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ans2154a - Econ 154b Spring 2005 Suggested Solutions to...

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Econ 154b Spring 2005 Suggested Solutions to Problem Set 2 Question 1 The graphs for total factor productivity (TFP), TFP growth, and the unemployment rate are as follows: TFP 15.80 16.00 16.20 16.40 16.60 16.80 17.00 17.20 17.40 1960 1965 1970 1975 1980 1985 1990 1995 Year TFP TFP
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TFP Growth -5.00 -4.00 -3.00 -2.00 -1.00 0.00 1.00 2.00 3.00 4.00 1960 1965 1970 1975 1980 1985 1990 1995 Year TFP growth TFP Growth Unemployment Rate 0 2 4 6 8 10 12 1960 1970 1980 1990 2000 Year Unemployment Rate Unemployment Rate Fromthe graphs above we can see that: - TFP growth was highest in 1984, and lowest in 1974.
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- High levels of unemployment tend to be accompanied by low levels of productivity growth. - During recessions, productivity growth is low. As the economy starts recovering, productivity growth rises fast. - During the oil shocks, total factor productivity growth was negative. - There are some important differences in productivity growth relative to the values in Table 3.1 in the textbook. Most notably, in 1986 and 1987 we obtain negative productivity growth, whereas Table 3.1 displays positive growth. Similarly, in 1992 we obtain positive growth, while in Table 3.1 productivity growth is negative. Question 2 (a) At any date, 25 people are unemployed: 5 who have lost their jobs at the start of the month and 20 who have lost their jobs either on January 1 or July 1. The unemployment rate is 25/500 0.05, or 5%. (b) Each month, 5 people have one-month spells. Every six months, 20 people have six-month spells. The total number of spells during the year is 5 12 20 2 100. Sixty of the spells (60% of all spells) last one month, while 40 of the spells (40% of all spells) last six months. (c) The average duration of a spell is 0.60 1 month 0.40 6 months 3 months . (d) On any given date, there are 25 people unemployed. Twenty of them (80%) have long spells of unemployment, while 5 of them (20%) have short spells. Question 3 (a) Total hours worked per week 1900 workers 40 hours per worker 76,000 hours per week . Total output per week 76,000 total hours per week 10 units of output per hour 760,000 units of output . The unemployment rate is 100 unemployed /2000 labor supply 0.05, or 5%. (b) Employment falls 4% from 1900 to: 1 0.04 1900 1824. The labor force falls 0.2% from 2000 to: 1 0.002 2000 1996. With a labor force of 1996 and employment of 1824, unemployment is 1996 1824 172. The unemployment rate is 172/1996 0.086, or 8.6%. Hours worked per employed worker falls 2.5% from 40 to: 1 0.025 40 39. Total hours per week 39 hours per worker 1824 workers 71,136. So total hours per week falls by 76,000 71,136 /76,000 0.064, or 6.4%. Total output per week falls 1.4% for every 1% drop in hours, so output falls by 6.4% 1.4 8.96%. Since output was 760,000, it now falls to 760,000 1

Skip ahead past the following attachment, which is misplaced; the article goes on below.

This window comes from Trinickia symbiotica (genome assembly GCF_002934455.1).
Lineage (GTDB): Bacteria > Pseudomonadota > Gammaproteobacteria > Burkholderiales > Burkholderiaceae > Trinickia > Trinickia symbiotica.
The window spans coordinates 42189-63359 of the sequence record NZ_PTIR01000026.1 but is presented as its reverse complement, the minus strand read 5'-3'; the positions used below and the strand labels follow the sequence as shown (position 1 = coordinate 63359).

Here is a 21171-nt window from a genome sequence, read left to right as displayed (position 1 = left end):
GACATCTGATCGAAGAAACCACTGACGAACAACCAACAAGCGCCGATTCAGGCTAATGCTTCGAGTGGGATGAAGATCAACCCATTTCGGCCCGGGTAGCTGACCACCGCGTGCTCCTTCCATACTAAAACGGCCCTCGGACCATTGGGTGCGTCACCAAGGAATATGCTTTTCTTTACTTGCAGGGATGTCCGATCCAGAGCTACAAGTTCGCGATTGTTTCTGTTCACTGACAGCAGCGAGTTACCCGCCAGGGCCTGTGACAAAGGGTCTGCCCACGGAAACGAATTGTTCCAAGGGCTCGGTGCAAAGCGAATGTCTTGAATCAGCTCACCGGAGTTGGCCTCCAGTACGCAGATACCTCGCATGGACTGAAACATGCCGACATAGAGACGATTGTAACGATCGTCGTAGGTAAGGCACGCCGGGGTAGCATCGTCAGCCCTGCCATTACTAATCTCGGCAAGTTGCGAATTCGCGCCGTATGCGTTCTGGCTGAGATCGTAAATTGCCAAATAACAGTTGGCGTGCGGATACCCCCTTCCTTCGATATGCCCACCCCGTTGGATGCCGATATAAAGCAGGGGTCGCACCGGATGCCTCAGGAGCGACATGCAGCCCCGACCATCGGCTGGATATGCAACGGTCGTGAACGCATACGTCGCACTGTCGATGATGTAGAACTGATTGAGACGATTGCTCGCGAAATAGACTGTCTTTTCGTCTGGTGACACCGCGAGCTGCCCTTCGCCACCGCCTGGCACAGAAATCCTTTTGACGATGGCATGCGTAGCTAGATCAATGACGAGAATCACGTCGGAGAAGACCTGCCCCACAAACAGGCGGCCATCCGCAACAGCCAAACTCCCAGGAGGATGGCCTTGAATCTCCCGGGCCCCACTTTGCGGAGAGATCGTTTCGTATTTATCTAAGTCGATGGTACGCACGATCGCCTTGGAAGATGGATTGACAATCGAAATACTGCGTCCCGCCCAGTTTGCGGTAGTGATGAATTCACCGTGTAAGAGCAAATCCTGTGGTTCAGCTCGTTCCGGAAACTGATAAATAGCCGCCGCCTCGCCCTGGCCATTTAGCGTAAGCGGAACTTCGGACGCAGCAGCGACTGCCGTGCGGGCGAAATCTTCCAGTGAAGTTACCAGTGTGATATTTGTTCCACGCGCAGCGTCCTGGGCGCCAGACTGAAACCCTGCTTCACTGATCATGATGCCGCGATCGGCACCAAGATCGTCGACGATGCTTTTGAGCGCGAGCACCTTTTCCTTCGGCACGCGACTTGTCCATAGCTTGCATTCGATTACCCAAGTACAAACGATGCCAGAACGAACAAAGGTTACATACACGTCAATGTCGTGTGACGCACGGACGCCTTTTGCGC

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This note was uploaded on 04/06/2008 for the course ECON 154 taught by Professor Bjoernbruegemann during the Spring '07 term at Yale.

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ans2154a - Econ 154b Spring 2005 Suggested Solutions to...

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